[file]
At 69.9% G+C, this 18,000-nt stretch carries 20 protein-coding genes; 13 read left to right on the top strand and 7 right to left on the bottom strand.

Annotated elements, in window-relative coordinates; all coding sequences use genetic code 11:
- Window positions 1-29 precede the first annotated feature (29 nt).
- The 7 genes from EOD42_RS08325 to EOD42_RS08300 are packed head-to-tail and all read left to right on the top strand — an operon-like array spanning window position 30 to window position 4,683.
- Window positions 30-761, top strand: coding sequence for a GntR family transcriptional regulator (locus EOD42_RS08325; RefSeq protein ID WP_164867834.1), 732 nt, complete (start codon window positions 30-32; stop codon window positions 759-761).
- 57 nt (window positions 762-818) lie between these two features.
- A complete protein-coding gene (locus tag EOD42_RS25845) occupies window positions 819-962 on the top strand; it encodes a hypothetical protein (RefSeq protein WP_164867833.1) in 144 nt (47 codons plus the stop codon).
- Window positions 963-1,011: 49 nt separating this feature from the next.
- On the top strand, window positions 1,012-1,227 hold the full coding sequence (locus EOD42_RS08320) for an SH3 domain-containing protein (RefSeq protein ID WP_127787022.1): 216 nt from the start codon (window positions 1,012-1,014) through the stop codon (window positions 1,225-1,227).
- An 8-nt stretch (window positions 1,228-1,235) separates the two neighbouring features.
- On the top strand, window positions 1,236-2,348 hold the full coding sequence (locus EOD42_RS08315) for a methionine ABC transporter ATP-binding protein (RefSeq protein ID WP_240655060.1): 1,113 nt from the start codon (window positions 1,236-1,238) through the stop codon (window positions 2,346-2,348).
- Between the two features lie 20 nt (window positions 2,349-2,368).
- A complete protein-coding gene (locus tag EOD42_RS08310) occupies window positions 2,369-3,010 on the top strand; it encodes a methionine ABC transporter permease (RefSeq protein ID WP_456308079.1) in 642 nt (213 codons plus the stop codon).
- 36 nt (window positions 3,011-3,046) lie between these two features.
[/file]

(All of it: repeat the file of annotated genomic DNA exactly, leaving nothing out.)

At 69.9% G+C, this 18,000-nt stretch carries 20 protein-coding genes; 13 read left to right on the top strand and 7 right to left on the bottom strand.

Annotated elements, in window-relative coordinates; all coding sequences use genetic code 11:
- Window positions 1-29 precede the first annotated feature (29 nt).
- The 7 genes from EOD42_RS08325 to EOD42_RS08300 are packed head-to-tail and all read left to right on the top strand — an operon-like array spanning window position 30 to window position 4,683.
- Window positions 30-761, top strand: coding sequence for a GntR family transcriptional regulator (locus EOD42_RS08325; RefSeq protein ID WP_164867834.1), 732 nt, complete (start codon window positions 30-32; stop codon window positions 759-761).
- 57 nt (window positions 762-818) lie between these two features.
- A complete protein-coding gene (locus tag EOD42_RS25845) occupies window positions 819-962 on the top strand; it encodes a hypothetical protein (RefSeq protein WP_164867833.1) in 144 nt (47 codons plus the stop codon).
- Window positions 963-1,011: 49 nt separating this feature from the next.
- On the top strand, window positions 1,012-1,227 hold the full coding sequence (locus EOD42_RS08320) for an SH3 domain-containing protein (RefSeq protein ID WP_127787022.1): 216 nt from the start codon (window positions 1,012-1,014) through the stop codon (window positions 1,225-1,227).
- An 8-nt stretch (window positions 1,228-1,235) separates the two neighbouring features.
- On the top strand, window positions 1,236-2,348 hold the full coding sequence (locus EOD42_RS08315) for a methionine ABC transporter ATP-binding protein (RefSeq protein ID WP_240655060.1): 1,113 nt from the start codon (window positions 1,236-1,238) through the stop codon (window positions 2,346-2,348).
- Between the two features lie 20 nt (window positions 2,349-2,368).
- A complete protein-coding gene (locus tag EOD42_RS08310) occupies window positions 2,369-3,010 on the top strand; it encodes a methionine ABC transporter permease (RefSeq protein ID WP_456308079.1) in 642 nt (213 codons plus the stop codon).
- 36 nt (window positions 3,011-3,046) lie between these two features.